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Born in Ostroverkhovka village, Kharkov Governorate, Malik was educated at Kharkiv Institute of National Economy (1930). Then, he worked as an economist and the Communist Party's functionary in Kharkiv, since 1935 – in foreign affairs service in Moscow. Malik was the Soviet ambassador to the United Nations from 1948 to 1952, and from 1968 to 1976.
At the time of the United Nations Security Council Resolution 82 on 25 June 1950, Malik was boycotting the presence of a Nationalist Chinese representative. His absence enabled the resolution to pass unanimously with a 9–0 vote.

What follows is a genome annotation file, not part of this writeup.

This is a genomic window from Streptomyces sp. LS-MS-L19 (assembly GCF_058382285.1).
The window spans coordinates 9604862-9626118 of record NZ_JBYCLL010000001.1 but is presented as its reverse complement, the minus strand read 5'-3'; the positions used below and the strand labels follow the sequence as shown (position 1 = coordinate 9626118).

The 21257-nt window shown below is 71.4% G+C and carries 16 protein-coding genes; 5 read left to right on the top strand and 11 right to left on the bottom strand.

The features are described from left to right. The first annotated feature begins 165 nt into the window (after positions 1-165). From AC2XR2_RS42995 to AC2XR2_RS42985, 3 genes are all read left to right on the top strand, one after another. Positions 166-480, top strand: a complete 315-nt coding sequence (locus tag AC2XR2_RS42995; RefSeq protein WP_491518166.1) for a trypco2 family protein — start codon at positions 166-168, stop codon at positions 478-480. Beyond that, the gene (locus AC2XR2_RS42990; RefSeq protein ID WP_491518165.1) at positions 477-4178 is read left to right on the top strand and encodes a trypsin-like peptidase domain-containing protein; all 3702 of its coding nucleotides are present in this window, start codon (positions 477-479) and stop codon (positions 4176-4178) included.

On the floor of the United Nations on 23 June 1951, he proposed an armistice in the Korean War between China and North Korea on one hand, and South Korea, the United States, and other United Nations forces on the other.
Malik is also well known for giving the USSR reasons for the occupation of Czechoslovakia at the Security Council in August 1968. He vetoed the 2 resolutions regarding the invasion (resolution requesting the liberation of the arrested Czechoslovak politicians and the removal of the communist armies from Czechoslovakia and the resolution requiring the selection of Special Envoy to Czechoslovakia).
From 1967 to 1971 he was the head of the Africa department of the Soviet ministry of Foreign affairs. During this time he initiated the covert operation Bukran, which established a spy network in several African countries.
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